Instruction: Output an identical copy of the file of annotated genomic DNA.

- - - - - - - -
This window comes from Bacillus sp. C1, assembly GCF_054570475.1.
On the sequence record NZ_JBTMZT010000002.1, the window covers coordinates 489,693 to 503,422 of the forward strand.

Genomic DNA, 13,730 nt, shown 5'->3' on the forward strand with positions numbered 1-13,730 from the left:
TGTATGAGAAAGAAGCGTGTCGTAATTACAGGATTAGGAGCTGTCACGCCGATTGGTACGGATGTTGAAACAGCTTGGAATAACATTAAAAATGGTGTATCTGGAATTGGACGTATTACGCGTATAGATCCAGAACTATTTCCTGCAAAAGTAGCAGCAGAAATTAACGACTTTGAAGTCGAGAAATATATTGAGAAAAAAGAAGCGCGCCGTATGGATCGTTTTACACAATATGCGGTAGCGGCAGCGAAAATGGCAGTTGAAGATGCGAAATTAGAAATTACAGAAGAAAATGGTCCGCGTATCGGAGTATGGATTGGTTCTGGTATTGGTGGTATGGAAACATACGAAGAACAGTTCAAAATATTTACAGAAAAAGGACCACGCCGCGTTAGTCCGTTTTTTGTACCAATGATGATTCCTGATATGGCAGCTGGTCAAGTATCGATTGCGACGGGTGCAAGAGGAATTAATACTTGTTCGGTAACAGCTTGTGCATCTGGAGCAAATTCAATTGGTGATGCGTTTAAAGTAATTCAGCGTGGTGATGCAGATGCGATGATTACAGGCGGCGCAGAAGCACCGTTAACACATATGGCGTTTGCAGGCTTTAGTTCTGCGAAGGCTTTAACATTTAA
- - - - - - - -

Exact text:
This window comes from Bacillus sp. C1, assembly GCF_054570475.1.
On the sequence record NZ_JBTMZT010000002.1, the window covers coordinates 489,693 to 503,422 of the forward strand.

Genomic DNA, 13,730 nt, shown 5'->3' on the forward strand with positions numbered 1-13,730 from the left:
TGTATGAGAAAGAAGCGTGTCGTAATTACAGGATTAGGAGCTGTCACGCCGATTGGTACGGATGTTGAAACAGCTTGGAATAACATTAAAAATGGTGTATCTGGAATTGGACGTATTACGCGTATAGATCCAGAACTATTTCCTGCAAAAGTAGCAGCAGAAATTAACGACTTTGAAGTCGAGAAATATATTGAGAAAAAAGAAGCGCGCCGTATGGATCGTTTTACACAATATGCGGTAGCGGCAGCGAAAATGGCAGTTGAAGATGCGAAATTAGAAATTACAGAAGAAAATGGTCCGCGTATCGGAGTATGGATTGGTTCTGGTATTGGTGGTATGGAAACATACGAAGAACAGTTCAAAATATTTACAGAAAAAGGACCACGCCGCGTTAGTCCGTTTTTTGTACCAATGATGATTCCTGATATGGCAGCTGGTCAAGTATCGATTGCGACGGGTGCAAGAGGAATTAATACTTGTTCGGTAACAGCTTGTGCATCTGGAGCAAATTCAATTGGTGATGCGTTTAAAGTAATTCAGCGTGGTGATGCAGATGCGATGATTACAGGCGGCGCAGAAGCACCGTTAACACATATGGCGTTTGCAGGCTTTAGTTCTGCGAAGGCTTTAACATTTAA